11 Dec 2017

National shrugs off warnings about next election

8:17 am on 11 December 2017

The National Party is shrugging off warnings it does not have the allies it needs to help it get back into government after the 2020 election.

National party leader Bill English.

National Party leader Bill English. Photo: RNZ / Richard Tindiller

National won 44.4 percent of the party vote in September, well ahead of Labour on 37 percent. But only ACT MP David Seymour, out of National's three support parties, made it back to Parliament.

Labour's former deputy leader Annette King told Insight that National now faced a quandary about where its support might come from in the future.

"The problem I think for the National Party is that they killed off all their friends and it is something they are going to have to seriously consider for the next election. Who could they form government with?" she said.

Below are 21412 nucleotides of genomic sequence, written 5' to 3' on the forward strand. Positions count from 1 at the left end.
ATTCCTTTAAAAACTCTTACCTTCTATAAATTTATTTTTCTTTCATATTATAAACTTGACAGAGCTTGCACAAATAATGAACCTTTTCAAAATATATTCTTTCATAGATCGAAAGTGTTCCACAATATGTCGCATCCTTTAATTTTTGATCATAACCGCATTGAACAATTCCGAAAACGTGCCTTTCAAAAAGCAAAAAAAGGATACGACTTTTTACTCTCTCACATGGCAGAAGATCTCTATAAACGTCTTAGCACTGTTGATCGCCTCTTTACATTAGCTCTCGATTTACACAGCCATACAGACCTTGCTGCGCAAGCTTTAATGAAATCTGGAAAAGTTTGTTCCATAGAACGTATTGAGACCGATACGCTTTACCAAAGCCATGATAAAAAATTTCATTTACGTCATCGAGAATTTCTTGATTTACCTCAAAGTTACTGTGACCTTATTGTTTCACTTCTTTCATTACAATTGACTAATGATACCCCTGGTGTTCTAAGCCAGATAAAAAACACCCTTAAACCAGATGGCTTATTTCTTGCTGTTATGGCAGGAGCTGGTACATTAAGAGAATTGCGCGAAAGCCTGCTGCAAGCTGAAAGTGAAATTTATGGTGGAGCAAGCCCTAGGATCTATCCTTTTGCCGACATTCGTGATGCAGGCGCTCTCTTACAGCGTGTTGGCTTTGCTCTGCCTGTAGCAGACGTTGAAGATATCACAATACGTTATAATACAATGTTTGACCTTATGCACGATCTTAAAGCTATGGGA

The former United Future leader, Peter Dunne, agreed and said it was not clear where National could turn to for support now both his party and the Māori Party were no longer in Parliament.

But National's campaign manager Steven Joyce said it was too early to worry about potential partners at the next election.

"There's a lot of water to flow under the bridge between now and the next election and I don't think anybody can guess at this point with any sort of certainty what the line-up will look like in 2020. I mean, who knows? What's the impact on both New Zealand First and the Greens of being part of government? What's the impact on Labour, frankly? How do we go? Does anybody else pop their head up?" he said.

Mr Dunne said National's strategy appeared to be based on forming a government with the same parties that had supported it since 2008. But it miscalculated and did little to help its support parties.

Mr Joyce said there was little National could do to help its support parties.

He was surprised Māori Party co-leader Te Ururoa Flavell failed to hold on to his Waiariki seat. But the Māori Party distanced itself from the government during the election campaign. It would have been better to have claimed the successes of what it had achieved for its voters.

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